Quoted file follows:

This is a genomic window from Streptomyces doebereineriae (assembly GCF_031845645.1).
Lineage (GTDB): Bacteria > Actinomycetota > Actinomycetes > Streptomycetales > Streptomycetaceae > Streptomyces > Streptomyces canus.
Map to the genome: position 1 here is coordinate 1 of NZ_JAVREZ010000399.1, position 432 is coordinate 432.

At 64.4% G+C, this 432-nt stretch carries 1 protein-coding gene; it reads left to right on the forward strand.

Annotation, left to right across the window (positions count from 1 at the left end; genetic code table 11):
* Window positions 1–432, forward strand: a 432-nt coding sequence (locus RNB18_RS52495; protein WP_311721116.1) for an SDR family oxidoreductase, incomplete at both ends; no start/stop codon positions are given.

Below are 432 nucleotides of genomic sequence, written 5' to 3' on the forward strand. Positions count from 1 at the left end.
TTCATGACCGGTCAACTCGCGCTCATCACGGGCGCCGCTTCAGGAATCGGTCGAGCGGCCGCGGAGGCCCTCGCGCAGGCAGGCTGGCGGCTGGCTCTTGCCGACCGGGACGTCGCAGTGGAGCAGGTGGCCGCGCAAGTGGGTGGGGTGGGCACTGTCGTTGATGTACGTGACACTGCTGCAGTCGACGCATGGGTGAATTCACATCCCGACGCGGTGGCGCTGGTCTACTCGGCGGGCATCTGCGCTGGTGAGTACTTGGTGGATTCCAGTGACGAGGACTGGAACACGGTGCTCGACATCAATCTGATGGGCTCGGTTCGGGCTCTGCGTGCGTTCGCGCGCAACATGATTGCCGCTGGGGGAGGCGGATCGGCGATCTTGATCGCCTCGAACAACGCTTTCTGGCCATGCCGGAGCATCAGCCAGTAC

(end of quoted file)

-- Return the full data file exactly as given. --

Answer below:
This is a genomic window from Streptomyces doebereineriae (assembly GCF_031845645.1).
Lineage (GTDB): Bacteria > Actinomycetota > Actinomycetes > Streptomycetales > Streptomycetaceae > Streptomyces > Streptomyces canus.
Map to the genome: position 1 here is coordinate 1 of NZ_JAVREZ010000399.1, position 432 is coordinate 432.

At 64.4% G+C, this 432-nt stretch carries 1 protein-coding gene; it reads left to right on the forward strand.

Annotation, left to right across the window (positions count from 1 at the left end; genetic code table 11):
* Window positions 1–432, forward strand: a 432-nt coding sequence (locus RNB18_RS52495; protein WP_311721116.1) for an SDR family oxidoreductase, incomplete at both ends; no start/stop codon positions are given.

Below are 432 nucleotides of genomic sequence, written 5' to 3' on the forward strand. Positions count from 1 at the left end.
TTCATGACCGGTCAACTCGCGCTCATCACGGGCGCCGCTTCAGGAATCGGTCGAGCGGCCGCGGAGGCCCTCGCGCAGGCAGGCTGGCGGCTGGCTCTTGCCGACCGGGACGTCGCAGTGGAGCAGGTGGCCGCGCAAGTGGGTGGGGTGGGCACTGTCGTTGATGTACGTGACACTGCTGCAGTCGACGCATGGGTGAATTCACATCCCGACGCGGTGGCGCTGGTCTACTCGGCGGGCATCTGCGCTGGTGAGTACTTGGTGGATTCCAGTGACGAGGACTGGAACACGGTGCTCGACATCAATCTGATGGGCTCGGTTCGGGCTCTGCGTGCGTTCGCGCGCAACATGATTGCCGCTGGGGGAGGCGGATCGGCGATCTTGATCGCCTCGAACAACGCTTTCTGGCCATGCCGGAGCATCAGCCAGTAC